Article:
Feds repeat call to reaffirm dismissal of citizenship suit
Attorney for the U.S. State Department, the federal government, and two officials of the U.S. State Department has reiterated a request for the federal appeal’s court in Washington D.C. of a summary affirmation of the lower court’s decision in June that dismissed the citizenship lawsuit filed by five America Samoans and a California based organization.
Late last month, the plaintiffs opposed the affirmation decision, arguing that among other things, this case presents the first opportunity for any appellate court to consider whether people born in American Samoa are U.S. citizens by virtue of the Fourteenth Amendment’s guarantee that “[a]ll persons born . . . in the United States, and subject to the jurisdiction thereof, are citizens of the United States” based on a provision of the U.S. Constitution.
Yesterday the defendants, through Assistant U.S. Attorney, Wynne P. Kelly, argued that the plaintiffs fail to demonstrate why the lower court’s decision dismissing the complaint “was not plainly correct”.
Kelly further argued that the lower court properly concluded that plaintiffs failed to state a claim and “summary disposition is appropriate” in this case because the “merits of this appeal are so clear as to make summary affirmance proper.”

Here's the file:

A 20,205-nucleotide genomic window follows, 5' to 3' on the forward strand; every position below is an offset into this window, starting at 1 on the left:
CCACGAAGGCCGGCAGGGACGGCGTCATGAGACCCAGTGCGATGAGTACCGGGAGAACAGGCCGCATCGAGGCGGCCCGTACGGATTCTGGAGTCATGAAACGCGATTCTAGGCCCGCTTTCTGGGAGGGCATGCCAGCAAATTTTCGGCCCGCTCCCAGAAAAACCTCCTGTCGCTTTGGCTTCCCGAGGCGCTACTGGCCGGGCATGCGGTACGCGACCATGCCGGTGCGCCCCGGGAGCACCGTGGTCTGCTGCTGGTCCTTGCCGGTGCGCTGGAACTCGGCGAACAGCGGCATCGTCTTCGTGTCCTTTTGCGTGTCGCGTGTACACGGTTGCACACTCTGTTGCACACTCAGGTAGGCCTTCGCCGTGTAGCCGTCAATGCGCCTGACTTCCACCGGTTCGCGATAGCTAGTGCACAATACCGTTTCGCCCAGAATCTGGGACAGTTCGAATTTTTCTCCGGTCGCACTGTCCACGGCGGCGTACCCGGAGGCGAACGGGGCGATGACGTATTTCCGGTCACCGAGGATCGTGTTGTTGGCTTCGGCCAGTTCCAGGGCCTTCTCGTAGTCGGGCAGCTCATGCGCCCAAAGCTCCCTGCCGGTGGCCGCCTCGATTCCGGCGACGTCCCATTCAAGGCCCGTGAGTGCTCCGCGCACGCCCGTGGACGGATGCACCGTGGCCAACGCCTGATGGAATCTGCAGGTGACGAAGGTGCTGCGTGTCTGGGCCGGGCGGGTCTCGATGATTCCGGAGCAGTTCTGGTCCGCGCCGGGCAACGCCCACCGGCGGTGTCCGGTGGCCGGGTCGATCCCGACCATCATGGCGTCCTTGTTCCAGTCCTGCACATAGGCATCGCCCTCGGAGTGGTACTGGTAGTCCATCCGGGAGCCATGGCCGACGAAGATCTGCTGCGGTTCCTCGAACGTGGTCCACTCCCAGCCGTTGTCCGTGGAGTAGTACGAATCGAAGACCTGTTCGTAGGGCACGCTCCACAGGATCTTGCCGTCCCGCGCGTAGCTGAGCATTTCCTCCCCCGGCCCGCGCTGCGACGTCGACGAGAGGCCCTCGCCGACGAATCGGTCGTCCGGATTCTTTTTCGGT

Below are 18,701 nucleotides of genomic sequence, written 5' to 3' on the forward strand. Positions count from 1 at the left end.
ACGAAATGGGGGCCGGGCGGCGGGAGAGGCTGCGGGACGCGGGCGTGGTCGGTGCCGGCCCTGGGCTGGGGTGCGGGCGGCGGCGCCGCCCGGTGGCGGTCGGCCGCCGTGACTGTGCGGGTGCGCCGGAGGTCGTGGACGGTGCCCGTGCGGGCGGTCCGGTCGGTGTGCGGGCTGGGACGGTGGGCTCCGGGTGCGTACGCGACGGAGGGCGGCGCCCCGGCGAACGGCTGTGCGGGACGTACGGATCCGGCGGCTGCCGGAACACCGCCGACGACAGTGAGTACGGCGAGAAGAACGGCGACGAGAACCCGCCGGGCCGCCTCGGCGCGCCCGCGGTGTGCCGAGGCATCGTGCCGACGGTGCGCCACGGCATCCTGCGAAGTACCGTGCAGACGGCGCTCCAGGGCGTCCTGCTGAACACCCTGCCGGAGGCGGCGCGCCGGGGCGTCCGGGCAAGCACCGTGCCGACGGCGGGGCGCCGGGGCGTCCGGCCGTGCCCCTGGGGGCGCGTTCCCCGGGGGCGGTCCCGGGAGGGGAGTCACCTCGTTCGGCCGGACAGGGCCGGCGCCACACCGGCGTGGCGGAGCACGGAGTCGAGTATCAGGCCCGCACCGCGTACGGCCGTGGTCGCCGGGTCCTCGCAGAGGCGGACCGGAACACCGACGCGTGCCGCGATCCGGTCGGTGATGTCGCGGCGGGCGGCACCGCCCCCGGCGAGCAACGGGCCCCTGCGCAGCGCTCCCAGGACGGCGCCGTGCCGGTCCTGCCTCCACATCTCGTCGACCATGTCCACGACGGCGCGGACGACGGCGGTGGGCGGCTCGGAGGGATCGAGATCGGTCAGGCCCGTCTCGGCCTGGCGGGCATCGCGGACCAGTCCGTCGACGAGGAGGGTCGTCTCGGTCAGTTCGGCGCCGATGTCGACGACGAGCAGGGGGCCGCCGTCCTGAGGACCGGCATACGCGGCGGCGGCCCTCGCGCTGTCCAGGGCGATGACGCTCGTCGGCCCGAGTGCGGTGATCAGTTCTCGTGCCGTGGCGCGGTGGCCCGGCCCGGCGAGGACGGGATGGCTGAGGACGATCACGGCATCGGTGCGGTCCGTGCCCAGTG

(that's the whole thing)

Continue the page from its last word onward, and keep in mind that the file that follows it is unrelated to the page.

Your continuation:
According to Kelly, plaintiff-appellants’ arguments raised in their opposition to the affirmance motion “fails to disturb the central fact underpinning” the lower court’s “opinion: no relevant authority supports the proposition that the Fourteenth Amendment...confers automatic citizenship on those born in American Samoa to non-U.S. citizen parents.”
“In fact, the only thing novel about plaintiff-appellants’ complaint is that their pleading” asked the lower court “to determine by judicial fiat a status for American Samoans that Congress had expressly declined to provide, that the people of American Samoa’s representative opposed as endangering the fa’a Samoa or Samoan way of life, and which every other federal court had deemed unavailable to identically situated persons,” said Kelly, who again asked the appeal’s court for affirmation of the lower court’s decision.
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